wherein said tilting means is comprised of first varying length strut means connected to an angled projecting means, threaded bar means, first joint means for connecting said threaded bar means to said first varying length strut means, second varying length strut means, second joint means for connecting said threaded bar means to said second varying length strut means, receiving sleeve means which telescopically receives said second varying length strut means, second sleeve means connected to said receiving sleeve means, internally threaded and externally toothed first tilt gear means mounted on said threaded bar means by threaded engagement, eccentric second tilt gear means engaging said first tilt gear means for rotating said first gear means along said threaded bar means and for raising and lowering said threaded bar means which raises and lowers said angled projecting means, thereby tilting said direction changing means thereby steering said steerable flowing fluid means.
Description
BACKGROUND OF THE INVENTION

The present invention relates to the field of steering mechanisms for orienting apparatus to selectable orientations, and more particularly to steering propeller shafts such as in submarines for submarine steering, to aiming laser beams, and to controlling the direction of flow of propelled fluids such as rocket exhaust or water in a fire hose.

In the art of orienting power flow such as in a propeller shaft or orienting an aimed device such as a laser, or fire hose, the orienting system is generally one based upon motion in linear directions in an orthogonal X-Y reference system.

It would be desirable to provide a steering mechanism which employed rotational motion of the steered or aimed device. Rotational steering motion would add a degree of smoothness and a pattern of curvilinear changing orientation that is not obtainable by employing a linear X-Y steering system.

SUMMARY OF THE INVENTION

Accordingly, it is a primary object of the present invention to provide a steering apparatus for orienting power flow which employs a rotational component in the steering.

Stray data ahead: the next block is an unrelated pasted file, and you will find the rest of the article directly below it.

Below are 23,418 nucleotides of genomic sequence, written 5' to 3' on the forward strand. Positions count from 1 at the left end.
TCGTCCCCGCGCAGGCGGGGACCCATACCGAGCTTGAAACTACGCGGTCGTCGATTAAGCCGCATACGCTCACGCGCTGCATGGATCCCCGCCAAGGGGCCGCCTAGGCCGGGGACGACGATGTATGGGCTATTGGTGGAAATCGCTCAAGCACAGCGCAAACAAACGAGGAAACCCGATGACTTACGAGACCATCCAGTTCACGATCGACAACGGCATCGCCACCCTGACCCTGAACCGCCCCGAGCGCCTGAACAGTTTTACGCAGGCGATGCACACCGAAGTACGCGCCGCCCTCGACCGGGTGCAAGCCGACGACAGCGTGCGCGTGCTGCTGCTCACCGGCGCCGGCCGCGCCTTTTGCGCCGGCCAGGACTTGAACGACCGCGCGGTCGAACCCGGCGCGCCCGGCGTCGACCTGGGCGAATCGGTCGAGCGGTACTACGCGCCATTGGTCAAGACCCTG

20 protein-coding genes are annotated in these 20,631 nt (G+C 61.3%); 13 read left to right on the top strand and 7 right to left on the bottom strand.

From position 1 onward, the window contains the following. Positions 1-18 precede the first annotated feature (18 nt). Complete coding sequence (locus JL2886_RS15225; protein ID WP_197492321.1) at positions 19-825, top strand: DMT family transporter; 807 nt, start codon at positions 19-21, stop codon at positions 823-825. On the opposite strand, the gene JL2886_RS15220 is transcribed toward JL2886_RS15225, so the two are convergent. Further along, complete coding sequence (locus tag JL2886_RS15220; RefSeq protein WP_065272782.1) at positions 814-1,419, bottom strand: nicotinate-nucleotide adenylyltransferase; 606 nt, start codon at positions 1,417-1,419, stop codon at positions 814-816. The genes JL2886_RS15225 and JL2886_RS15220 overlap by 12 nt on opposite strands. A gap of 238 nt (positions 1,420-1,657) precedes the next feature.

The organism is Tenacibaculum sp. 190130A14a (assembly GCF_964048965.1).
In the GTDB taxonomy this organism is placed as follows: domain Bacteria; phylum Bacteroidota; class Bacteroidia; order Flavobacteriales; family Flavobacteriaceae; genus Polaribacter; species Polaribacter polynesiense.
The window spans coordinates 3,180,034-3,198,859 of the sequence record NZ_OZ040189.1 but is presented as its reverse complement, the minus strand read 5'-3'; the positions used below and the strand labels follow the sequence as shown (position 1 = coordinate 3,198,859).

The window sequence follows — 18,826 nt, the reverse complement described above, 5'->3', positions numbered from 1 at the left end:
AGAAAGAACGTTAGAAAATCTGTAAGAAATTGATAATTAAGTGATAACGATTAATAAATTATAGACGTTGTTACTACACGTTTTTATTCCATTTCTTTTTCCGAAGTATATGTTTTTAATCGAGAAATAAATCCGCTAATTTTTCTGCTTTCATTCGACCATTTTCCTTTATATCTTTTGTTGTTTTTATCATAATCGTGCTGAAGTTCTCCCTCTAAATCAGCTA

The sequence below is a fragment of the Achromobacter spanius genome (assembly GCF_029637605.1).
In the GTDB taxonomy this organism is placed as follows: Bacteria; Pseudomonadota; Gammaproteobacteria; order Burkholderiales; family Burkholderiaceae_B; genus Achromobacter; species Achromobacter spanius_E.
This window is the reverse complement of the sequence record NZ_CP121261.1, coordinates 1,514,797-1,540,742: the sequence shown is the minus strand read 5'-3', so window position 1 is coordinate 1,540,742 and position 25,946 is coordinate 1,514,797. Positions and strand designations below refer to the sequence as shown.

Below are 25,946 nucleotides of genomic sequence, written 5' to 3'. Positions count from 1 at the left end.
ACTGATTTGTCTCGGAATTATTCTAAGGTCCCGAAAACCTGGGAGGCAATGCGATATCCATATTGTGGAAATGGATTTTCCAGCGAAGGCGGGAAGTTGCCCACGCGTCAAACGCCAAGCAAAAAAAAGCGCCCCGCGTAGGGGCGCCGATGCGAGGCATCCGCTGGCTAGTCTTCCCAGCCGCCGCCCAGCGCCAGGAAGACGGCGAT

Another object of the invention is to provide a steering apparatus which employs both a rotational and a tilt component in the steering of the power flow.

Additional objects, advantages, and novel features of the invention will be set forth in part in the description that follows and in part will become apparent to those skilled in the art upon examination of the following or may be learned with the practice of the invention. The objects and advantages of the invention may be realized and attained by means of the instrumentalities and combinations particularly pointed out in the appended claims.

To achieve the foregoing and other objects, and in accordance with the purposes of the present invention as described herein, an improved apparatus and method is provided for steering a propeller shaft coupled to a power source. The steering apparatus is comprised of steerable means for changing the direction of the propeller shaft. The direction changing means is capable of being both rotated and tilted. The steering apparatus is further comprised of operator controlled means which steer the propeller shaft direction changing means. The operator controlled means include means for rotating and means for tilting the propeller shaft direction changing means. The propeller shaft is coupled to a drive shaft source of power by a universal joint.